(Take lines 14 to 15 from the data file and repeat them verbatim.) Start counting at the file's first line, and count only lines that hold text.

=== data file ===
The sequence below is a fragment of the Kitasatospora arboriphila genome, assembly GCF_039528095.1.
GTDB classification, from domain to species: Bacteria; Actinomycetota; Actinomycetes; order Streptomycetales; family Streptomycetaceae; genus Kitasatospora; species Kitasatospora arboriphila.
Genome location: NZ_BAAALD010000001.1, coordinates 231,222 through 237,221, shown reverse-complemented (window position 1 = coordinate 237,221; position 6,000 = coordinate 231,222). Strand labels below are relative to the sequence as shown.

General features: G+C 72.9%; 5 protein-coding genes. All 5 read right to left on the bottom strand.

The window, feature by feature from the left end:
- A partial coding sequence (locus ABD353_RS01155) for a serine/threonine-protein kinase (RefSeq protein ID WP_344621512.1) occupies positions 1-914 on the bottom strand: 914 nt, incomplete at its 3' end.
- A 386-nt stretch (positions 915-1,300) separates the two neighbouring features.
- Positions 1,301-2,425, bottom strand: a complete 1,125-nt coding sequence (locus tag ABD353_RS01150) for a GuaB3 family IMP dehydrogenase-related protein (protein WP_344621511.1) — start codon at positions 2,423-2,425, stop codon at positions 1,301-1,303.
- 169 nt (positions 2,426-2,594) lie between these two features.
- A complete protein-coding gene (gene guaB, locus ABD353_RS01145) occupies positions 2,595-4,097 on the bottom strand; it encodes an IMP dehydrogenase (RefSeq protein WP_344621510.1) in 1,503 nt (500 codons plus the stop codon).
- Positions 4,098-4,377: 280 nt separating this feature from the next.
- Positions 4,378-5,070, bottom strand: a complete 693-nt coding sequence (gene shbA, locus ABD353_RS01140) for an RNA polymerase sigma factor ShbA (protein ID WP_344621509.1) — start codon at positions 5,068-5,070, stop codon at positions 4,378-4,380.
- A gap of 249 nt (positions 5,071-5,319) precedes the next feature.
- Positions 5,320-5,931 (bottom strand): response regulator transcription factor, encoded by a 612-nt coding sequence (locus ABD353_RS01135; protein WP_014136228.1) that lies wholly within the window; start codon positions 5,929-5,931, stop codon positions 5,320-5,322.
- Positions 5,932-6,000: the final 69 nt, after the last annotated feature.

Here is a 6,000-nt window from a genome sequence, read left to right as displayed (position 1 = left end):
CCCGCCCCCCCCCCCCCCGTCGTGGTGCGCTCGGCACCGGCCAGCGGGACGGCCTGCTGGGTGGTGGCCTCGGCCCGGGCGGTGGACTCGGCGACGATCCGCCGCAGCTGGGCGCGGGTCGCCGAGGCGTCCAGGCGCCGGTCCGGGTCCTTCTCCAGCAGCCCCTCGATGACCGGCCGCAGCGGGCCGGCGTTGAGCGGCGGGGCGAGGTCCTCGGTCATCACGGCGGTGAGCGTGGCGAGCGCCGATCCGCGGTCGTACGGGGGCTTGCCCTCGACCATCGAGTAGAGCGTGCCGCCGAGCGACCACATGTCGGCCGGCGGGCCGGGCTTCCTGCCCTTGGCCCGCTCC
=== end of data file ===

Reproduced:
- Positions 5,320-5,931 (bottom strand): response regulator transcription factor, encoded by a 612-nt coding sequence (locus ABD353_RS01135; protein WP_014136228.1) that lies wholly within the window; start codon positions 5,929-5,931, stop codon positions 5,320-5,322.
- Positions 5,932-6,000: the final 69 nt, after the last annotated feature.